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Renal: See WARNINGS.
Gastrointestinal: Most patients treated with ZANOSAR (streptozocin) have experienced severe nausea and vomiting, occasionally requiring discontinuation of drug therapy. Some patients experienced diarrhea. A number of patients have experienced hepatic toxicity, as characterized by elevated liver enzyme (SGOT and LDH) levels and hypoalbuminemia.
Hematological: Hematological toxicity has been rare, most often involving mild decreases in hematocrit values. However, fatal hematological toxicity with substantial reductions in leukocyte and platelet count has been observed.
Metabolic: Mild to moderate abnormalities of glucose tolerance have been noted in some patients treated with ZANOSAR (streptozocin) . These have generally been reversible, but insulin shock with hypoglycemia has been observed.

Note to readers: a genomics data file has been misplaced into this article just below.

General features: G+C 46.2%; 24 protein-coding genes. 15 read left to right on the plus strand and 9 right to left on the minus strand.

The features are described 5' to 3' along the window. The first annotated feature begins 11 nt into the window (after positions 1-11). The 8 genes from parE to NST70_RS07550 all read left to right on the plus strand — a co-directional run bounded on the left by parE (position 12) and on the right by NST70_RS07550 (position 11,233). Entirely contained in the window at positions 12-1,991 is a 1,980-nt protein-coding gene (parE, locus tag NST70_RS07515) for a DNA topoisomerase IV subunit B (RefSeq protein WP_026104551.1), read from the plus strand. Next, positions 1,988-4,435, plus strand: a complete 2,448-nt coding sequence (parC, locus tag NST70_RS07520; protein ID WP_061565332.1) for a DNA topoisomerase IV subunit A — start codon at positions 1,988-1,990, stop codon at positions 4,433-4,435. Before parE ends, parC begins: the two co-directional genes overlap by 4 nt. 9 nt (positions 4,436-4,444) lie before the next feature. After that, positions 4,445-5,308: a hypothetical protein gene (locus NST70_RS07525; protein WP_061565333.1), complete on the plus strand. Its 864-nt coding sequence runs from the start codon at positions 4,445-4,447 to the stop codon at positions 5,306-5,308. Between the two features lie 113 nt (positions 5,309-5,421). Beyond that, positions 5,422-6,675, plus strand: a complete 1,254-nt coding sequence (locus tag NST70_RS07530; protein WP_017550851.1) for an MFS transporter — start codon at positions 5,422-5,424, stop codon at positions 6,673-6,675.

Genitourinary: Two cases of nephrogenic diabetes insipidus following therapy with ZANOSAR (streptozocin) have been reported. One had spontaneous recovery and the second responded to indomethacin.
Post-marketing experience: Spontaneous reports have been received of local inflammation (i.e., edema, erythema, burning, tenderness) following extravasation of the product. In most cases, these events resolved the same day or within a few days.
Read the Zanosar (streptozocin) Side Effects Center for a complete guide to possible side effects
ZANOSAR (streptozocin) may demonstrate additive toxicity when used in combination with other cytotoxic drugs. Streptozocin has been reported to prolong the elimination half-life of doxorubicin and may lead to severe bone marrow suppression; a reduction of the doxorubicin dosage should be considered in patients receiving ZANOSAR concurrently. The concurrent use of streptozocin and phenytoin has been reported in one case to result in reduced streptozocin cytotoxicity.
Last reviewed on RxList: 2/26/2009
This monograph has been modified to include the generic and brand name in many instances.
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